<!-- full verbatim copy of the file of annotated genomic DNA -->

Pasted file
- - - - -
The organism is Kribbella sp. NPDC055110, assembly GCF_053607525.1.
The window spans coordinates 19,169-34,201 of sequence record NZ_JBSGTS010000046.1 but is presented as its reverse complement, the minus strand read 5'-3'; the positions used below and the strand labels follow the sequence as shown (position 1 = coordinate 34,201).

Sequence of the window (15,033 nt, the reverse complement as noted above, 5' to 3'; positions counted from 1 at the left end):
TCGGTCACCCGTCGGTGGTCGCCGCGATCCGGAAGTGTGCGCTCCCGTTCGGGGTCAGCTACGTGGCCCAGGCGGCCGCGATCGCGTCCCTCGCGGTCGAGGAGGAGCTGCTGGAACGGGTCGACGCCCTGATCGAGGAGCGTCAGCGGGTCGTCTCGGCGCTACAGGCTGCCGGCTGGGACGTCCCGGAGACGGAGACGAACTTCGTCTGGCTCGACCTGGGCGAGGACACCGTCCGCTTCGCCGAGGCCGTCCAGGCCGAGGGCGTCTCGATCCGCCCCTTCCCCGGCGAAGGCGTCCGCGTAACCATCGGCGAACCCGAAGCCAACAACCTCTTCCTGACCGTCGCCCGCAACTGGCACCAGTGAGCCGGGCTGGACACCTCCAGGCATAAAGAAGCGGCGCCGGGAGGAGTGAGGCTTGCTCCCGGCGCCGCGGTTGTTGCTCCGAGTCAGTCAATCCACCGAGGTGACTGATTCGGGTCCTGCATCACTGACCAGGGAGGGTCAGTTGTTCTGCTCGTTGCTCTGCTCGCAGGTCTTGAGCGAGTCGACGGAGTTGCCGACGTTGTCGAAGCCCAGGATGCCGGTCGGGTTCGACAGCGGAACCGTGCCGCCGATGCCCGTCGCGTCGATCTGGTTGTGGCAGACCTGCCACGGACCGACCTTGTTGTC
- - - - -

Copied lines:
The organism is Kribbella sp. NPDC055110, assembly GCF_053607525.1.
The window spans coordinates 19,169-34,201 of sequence record NZ_JBSGTS010000046.1 but is presented as its reverse complement, the minus strand read 5'-3'; the positions used below and the strand labels follow the sequence as shown (position 1 = coordinate 34,201).

Sequence of the window (15,033 nt, the reverse complement as noted above, 5' to 3'; positions counted from 1 at the left end):
TCGGTCACCCGTCGGTGGTCGCCGCGATCCGGAAGTGTGCGCTCCCGTTCGGGGTCAGCTACGTGGCCCAGGCGGCCGCGATCGCGTCCCTCGCGGTCGAGGAGGAGCTGCTGGAACGGGTCGACGCCCTGATCGAGGAGCGTCAGCGGGTCGTCTCGGCGCTACAGGCTGCCGGCTGGGACGTCCCGGAGACGGAGACGAACTTCGTCTGGCTCGACCTGGGCGAGGACACCGTCCGCTTCGCCGAGGCCGTCCAGGCCGAGGGCGTCTCGATCCGCCCCTTCCCCGGCGAAGGCGTCCGCGTAACCATCGGCGAACCCGAAGCCAACAACCTCTTCCTGACCGTCGCCCGCAACTGGCACCAGTGAGCCGGGCTGGACACCTCCAGGCATAAAGAAGCGGCGCCGGGAGGAGTGAGGCTTGCTCCCGGCGCCGCGGTTGTTGCTCCGAGTCAGTCAATCCACCGAGGTGACTGATTCGGGTCCTGCATCACTGACCAGGGAGGGTCAGTTGTTCTGCTCGTTGCTCTGCTCGCAGGTCTTGAGCGAGTCGACGGAGTTGCCGACGTTGTCGAAGCCCAGGATGCCGGTCGGGTTCGACAGCGGAACCGTGCCGCCGATGCCCGTCGCGTCGATCTGGTTGTGGCAGACCTGCCACGGACCGACCTTGTTGTC